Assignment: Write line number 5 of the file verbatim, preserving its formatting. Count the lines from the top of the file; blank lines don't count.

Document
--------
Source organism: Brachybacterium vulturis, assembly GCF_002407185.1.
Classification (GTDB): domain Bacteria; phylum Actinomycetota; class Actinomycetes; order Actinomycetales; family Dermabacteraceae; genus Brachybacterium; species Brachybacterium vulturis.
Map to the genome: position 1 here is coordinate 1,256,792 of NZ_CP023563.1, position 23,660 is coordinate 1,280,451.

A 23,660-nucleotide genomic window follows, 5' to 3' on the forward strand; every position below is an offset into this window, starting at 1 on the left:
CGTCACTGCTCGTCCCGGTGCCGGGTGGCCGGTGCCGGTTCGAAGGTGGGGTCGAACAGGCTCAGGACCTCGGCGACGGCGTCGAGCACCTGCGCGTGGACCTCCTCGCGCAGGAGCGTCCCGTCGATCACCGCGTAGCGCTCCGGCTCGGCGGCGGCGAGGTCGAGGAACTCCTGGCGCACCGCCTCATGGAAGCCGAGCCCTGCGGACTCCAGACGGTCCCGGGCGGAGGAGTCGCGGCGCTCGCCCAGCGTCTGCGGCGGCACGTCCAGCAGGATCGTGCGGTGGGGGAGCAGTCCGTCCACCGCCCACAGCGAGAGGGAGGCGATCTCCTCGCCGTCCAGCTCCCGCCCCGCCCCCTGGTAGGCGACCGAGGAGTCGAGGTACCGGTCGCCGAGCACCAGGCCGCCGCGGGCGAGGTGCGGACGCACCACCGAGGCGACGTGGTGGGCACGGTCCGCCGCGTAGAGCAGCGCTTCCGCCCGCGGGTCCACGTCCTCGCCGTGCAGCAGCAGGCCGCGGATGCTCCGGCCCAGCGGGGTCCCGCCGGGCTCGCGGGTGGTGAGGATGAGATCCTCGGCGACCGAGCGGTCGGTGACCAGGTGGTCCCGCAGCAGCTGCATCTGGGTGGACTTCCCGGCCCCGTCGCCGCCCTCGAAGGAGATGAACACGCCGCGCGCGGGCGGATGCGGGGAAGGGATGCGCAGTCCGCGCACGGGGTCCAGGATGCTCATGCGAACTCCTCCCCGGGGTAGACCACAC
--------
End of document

CGTCACTGCTCGTCCCGGTGCCGGGTGGCCGGTGCCGGTTCGAAGGTGGGGTCGAACAGGCTCAGGACCTCGGCGACGGCGTCGAGCACCTGCGCGTGGACCTCCTCGCGCAGGAGCGTCCCGTCGATCACCGCGTAGCGCTCCGGCTCGGCGGCGGCGAGGTCGAGGAACTCCTGGCGCACCGCCTCATGGAAGCCGAGCCCTGCGGACTCCAGACGGTCCCGGGCGGAGGAGTCGCGGCGCTCGCCCAGCGTCTGCGGCGGCACGTCCAGCAGGATCGTGCGGTGGGGGAGCAGTCCGTCCACCGCCCACAGCGAGAGGGAGGCGATCTCCTCGCCGTCCAGCTCCCGCCCCGCCCCCTGGTAGGCGACCGAGGAGTCGAGGTACCGGTCGCCGAGCACCAGGCCGCCGCGGGCGAGGTGCGGACGCACCACCGAGGCGACGTGGTGGGCACGGTCCGCCGCGTAGAGCAGCGCTTCCGCCCGCGGGTCCACGTCCTCGCCGTGCAGCAGCAGGCCGCGGATGCTCCGGCCCAGCGGGGTCCCGCCGGGCTCGCGGGTGGTGAGGATGAGATCCTCGGCGACCGAGCGGTCGGTGACCAGGTGGTCCCGCAGCAGCTGCATCTGGGTGGACTTCCCGGCCCCGTCGCCGCCCTCGAAGGAGATGAACACGCCGCGCGCGGGCGGATGCGGGGAAGGGATGCGCAGTCCGCGCACGGGGTCCAGGATGCTCATGCGAACTCCTCCCCGGGGTAGACCACAC